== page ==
Students at the school who have been involved in the creation of their garden and ponds have developed a stewardship ethic that they readily apply to the greater community. When they discovered that a neighboring grove of Garry Oak trees was suffering from misuse and neglect, the students and staff took action to remove invasive ivy and add leaf mulch to the soil. These wild places near their school also provide opportunities for study. The pond and garden are regularly used for lessons about habitat requirements, aboriginal uses of plants, and more. Local experts have come to the garden to teach the students about traditional uses of plants and to make wild teas. Heavy snows this past year revealed dozens of birds searching for seeds and shelter amongst the shrubs. Red- winged blackbirds and marsh wrens have nested amongst cattails growing in the pond, and mink and great blue herons have been seen on the school grounds as well. Over the years, students have been able to learn about pond succession as the pond gradually filled in, and recently they raised funds to dig the pond out and start over so that future classes can continue to enjoy and learn from it.
Some years, the students and staff of Strawberry Vale shared their watershed moments with others when the CWSEP end of year festival was hosted in part at their school. Participants from four other schools were able to rotate through various activities in different classrooms including storytelling and watershed models. Class projects were displayed in the hallways, a watershed drawn on the floor flowed towards the gymnasium, and students led tours of their school garden and pond, explaining how their school fits into the watershed of Colquitz Creek.
Aside from opportunities to practice stewardship and to study, the garden, swale, and pond also provide the students at Strawberry Vale the very important opportunity for unstructured play. “You can walk down the trail at recess”, says Lenny Ross, “and think there’s nobody in the garden, but as soon as the bell goes, kids pop out everywhere. They are down at their own level, in the thicket, and if you join them and ask what they are doing they go on forever about the rooms and shelves and castles they have created.” This kind of unstructured play has been shown to contribute to children’s creativity and problem solving abilities, and also to be instrumental in fostering the environmental ethic that the CWSEP strives to create (Louv, 2005).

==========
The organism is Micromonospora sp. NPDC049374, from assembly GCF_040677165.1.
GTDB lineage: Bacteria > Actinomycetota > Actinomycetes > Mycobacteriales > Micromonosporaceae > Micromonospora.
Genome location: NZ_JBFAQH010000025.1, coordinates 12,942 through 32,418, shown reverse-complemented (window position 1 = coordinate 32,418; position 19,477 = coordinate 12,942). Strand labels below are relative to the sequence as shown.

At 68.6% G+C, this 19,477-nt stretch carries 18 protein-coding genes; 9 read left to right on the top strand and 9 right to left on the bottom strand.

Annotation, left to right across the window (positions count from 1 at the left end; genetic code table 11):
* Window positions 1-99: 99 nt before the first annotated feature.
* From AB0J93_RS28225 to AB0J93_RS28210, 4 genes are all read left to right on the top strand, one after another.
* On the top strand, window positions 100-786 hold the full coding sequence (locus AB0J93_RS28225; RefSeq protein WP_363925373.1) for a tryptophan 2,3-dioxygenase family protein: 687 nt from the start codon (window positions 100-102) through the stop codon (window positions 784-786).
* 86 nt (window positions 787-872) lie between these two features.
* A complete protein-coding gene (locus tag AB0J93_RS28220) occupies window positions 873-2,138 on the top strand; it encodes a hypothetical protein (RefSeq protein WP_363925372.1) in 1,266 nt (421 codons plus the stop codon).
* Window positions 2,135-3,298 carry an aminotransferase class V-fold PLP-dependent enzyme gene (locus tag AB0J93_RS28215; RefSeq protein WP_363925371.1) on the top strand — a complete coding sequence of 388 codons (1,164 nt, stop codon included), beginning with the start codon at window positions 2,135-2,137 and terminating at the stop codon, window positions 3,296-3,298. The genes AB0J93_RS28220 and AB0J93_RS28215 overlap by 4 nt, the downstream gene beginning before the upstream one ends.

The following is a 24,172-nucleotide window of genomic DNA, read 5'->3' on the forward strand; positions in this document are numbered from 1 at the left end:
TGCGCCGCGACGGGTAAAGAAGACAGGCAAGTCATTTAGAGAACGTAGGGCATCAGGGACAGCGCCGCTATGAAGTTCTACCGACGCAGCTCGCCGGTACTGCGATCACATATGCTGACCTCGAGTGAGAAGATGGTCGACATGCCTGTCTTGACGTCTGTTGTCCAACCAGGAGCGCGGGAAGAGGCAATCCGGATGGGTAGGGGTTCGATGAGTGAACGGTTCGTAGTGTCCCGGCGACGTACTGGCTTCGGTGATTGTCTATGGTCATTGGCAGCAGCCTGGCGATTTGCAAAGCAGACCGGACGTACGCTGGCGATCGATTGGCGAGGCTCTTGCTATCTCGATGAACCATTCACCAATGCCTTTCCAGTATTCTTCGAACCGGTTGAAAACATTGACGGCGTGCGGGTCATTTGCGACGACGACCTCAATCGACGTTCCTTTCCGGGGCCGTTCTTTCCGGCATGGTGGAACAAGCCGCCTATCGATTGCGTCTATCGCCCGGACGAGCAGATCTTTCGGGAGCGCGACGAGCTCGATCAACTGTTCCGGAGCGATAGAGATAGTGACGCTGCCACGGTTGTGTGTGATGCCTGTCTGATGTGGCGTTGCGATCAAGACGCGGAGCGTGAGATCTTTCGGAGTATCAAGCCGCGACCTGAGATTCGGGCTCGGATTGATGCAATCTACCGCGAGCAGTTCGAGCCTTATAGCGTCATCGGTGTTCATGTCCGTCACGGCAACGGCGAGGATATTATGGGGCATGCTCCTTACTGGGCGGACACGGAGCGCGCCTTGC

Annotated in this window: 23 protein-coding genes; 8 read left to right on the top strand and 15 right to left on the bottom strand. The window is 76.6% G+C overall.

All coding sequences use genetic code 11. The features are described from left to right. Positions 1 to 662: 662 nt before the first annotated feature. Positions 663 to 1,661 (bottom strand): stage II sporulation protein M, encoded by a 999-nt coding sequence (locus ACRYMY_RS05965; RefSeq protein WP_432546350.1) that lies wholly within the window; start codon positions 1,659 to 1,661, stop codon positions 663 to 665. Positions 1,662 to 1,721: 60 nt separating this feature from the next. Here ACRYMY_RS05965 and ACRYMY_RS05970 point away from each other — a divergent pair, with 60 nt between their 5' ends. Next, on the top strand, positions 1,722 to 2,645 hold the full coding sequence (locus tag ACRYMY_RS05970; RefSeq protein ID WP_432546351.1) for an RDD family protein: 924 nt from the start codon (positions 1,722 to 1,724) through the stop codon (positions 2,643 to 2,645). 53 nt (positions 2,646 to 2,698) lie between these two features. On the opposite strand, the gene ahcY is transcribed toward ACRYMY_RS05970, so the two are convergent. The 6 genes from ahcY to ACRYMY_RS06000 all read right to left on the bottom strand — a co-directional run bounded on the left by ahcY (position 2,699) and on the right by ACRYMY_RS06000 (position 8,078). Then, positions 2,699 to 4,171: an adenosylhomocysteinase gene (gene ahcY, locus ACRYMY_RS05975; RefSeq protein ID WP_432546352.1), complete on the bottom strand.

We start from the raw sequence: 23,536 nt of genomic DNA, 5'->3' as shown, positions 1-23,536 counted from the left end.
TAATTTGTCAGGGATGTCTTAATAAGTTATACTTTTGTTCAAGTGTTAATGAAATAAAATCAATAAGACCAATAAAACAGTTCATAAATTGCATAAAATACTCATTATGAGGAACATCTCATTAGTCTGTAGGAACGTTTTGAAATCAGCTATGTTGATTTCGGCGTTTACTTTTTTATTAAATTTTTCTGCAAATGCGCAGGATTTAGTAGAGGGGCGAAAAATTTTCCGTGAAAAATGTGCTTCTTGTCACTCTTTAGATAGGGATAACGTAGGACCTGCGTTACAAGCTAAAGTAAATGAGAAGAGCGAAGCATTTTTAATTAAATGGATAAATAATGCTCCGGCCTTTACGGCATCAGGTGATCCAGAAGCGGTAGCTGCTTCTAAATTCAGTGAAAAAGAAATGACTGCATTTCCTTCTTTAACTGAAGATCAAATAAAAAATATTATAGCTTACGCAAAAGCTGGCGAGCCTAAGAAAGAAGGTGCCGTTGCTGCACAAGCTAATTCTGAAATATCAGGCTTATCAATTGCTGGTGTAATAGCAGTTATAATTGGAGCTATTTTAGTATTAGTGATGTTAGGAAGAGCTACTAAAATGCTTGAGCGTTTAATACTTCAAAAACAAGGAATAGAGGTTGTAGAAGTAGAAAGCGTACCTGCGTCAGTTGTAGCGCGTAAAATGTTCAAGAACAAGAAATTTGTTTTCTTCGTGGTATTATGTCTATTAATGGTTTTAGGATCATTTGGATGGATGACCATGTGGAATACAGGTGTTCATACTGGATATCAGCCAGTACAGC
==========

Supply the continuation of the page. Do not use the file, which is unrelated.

Because of the longevity of the program, which began in 1994, teachers involved have been able to see students who participated in the program in elementary school grow up. They have observed these students carrying a sense of stewardship and an environmental
ethic with them into university and beyond. The ponds, gardens, and lasting dedication to environmental programs at Strawberry Vale school are one legacy of the project.
Lenny Ross (left) and Nikki Wright of SeaChange Marine Conservation Society celebrate the program’s success.
Through a partnership with the SeaChange Marine Conservation Society, the watershed tours continue as part of the Living Watershed Program. The high- school Stream Teams still work to take care of their local watersheds. Today, a middle-school oriented program called EcoRowing, which also involves yearly themes, extensive networking amongst teachers, and the knowledge of local experts, continues to provide more “hands on, feet wet” learning for teachers and students alike.
So why does this program work? According to Dr. Gloria Snively, University of Victoria environmental and marine education professor: